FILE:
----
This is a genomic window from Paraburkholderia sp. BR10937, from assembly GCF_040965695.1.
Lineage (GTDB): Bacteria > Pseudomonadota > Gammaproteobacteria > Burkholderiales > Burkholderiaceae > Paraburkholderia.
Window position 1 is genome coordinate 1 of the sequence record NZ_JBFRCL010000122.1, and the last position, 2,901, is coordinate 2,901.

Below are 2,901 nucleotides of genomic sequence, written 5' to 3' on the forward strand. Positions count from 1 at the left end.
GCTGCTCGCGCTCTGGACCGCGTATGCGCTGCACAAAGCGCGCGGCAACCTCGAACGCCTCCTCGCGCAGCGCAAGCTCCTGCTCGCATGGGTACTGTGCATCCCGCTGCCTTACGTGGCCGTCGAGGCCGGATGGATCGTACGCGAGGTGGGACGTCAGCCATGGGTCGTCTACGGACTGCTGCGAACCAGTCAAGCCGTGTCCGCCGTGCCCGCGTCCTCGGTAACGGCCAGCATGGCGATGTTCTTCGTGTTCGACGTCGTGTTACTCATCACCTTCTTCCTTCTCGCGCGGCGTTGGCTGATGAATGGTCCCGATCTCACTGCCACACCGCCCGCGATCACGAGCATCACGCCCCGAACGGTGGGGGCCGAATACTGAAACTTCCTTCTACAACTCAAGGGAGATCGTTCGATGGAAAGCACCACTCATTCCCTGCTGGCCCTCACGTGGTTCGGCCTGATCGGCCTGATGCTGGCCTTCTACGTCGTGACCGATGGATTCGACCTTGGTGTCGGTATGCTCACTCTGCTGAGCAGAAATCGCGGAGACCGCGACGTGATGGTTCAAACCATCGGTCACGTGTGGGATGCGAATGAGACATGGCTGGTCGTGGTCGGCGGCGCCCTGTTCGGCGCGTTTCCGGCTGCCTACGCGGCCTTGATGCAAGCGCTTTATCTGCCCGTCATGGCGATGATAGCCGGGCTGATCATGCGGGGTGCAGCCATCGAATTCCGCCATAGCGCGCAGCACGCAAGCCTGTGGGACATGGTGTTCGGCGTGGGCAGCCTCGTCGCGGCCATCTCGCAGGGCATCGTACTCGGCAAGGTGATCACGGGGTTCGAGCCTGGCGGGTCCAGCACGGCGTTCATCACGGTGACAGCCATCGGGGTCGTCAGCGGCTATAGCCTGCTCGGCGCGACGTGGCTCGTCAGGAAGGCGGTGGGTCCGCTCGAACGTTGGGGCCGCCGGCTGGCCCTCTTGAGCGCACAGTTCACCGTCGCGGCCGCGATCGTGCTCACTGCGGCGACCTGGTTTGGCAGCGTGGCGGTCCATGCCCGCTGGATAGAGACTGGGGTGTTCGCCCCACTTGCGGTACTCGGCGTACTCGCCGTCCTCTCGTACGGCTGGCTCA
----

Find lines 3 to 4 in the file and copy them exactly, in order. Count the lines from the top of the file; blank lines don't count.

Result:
Window position 1 is genome coordinate 1 of the sequence record NZ_JBFRCL010000122.1, and the last position, 2,901, is coordinate 2,901.

Below are 2,901 nucleotides of genomic sequence, written 5' to 3' on the forward strand. Positions count from 1 at the left end.